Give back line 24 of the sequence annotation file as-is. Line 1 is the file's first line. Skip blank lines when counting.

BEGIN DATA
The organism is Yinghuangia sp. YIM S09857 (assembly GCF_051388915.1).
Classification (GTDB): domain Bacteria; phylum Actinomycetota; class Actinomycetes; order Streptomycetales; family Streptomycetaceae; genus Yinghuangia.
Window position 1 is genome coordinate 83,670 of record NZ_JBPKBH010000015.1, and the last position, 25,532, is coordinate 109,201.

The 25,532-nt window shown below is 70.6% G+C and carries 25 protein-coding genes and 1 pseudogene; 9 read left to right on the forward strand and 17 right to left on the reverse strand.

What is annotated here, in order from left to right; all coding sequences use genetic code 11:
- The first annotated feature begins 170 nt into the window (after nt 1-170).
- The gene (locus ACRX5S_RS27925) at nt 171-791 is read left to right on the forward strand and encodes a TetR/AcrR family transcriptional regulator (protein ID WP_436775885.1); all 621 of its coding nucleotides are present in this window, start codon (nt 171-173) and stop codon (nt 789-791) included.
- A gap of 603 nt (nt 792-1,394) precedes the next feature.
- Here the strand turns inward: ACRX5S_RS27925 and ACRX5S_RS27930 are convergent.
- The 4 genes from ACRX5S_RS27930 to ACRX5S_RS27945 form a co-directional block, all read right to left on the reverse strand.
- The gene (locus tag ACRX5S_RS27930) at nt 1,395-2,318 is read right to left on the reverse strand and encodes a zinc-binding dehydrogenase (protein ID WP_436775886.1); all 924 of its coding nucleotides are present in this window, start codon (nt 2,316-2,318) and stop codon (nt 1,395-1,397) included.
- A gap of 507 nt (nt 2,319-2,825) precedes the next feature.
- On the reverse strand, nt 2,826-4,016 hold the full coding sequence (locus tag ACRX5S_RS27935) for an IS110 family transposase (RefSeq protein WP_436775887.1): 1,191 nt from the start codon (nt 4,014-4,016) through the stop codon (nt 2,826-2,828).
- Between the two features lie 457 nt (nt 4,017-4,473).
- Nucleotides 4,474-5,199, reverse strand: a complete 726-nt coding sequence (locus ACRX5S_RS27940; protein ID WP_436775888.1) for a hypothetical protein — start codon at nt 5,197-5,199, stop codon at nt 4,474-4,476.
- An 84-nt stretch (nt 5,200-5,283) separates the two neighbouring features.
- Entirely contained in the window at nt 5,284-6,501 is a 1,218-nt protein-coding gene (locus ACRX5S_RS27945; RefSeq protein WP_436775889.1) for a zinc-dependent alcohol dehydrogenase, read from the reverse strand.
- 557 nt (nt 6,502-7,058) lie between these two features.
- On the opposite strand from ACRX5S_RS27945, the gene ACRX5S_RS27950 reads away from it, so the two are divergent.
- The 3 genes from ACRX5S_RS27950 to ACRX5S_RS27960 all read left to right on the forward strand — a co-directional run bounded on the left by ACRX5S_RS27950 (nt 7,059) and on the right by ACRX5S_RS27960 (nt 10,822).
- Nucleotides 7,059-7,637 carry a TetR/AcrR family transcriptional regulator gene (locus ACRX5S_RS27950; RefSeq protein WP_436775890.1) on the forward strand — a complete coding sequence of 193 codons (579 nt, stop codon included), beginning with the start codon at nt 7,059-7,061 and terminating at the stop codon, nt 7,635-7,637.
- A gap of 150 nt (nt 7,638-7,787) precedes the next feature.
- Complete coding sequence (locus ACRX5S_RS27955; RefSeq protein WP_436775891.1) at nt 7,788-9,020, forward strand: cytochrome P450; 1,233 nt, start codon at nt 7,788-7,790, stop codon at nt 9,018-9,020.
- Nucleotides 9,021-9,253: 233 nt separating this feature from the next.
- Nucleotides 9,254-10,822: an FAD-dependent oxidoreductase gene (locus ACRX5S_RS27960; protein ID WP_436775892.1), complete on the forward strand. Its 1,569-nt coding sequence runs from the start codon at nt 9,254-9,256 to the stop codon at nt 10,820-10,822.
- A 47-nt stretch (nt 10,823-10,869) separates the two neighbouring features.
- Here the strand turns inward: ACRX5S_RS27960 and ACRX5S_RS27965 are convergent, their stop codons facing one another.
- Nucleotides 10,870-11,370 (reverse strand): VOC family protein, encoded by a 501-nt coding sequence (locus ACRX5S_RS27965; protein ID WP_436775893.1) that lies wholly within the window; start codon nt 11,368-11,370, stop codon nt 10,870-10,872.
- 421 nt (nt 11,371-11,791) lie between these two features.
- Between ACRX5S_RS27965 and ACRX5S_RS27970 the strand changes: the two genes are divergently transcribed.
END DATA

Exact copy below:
- Nucleotides 9,021-9,253: 233 nt separating this feature from the next.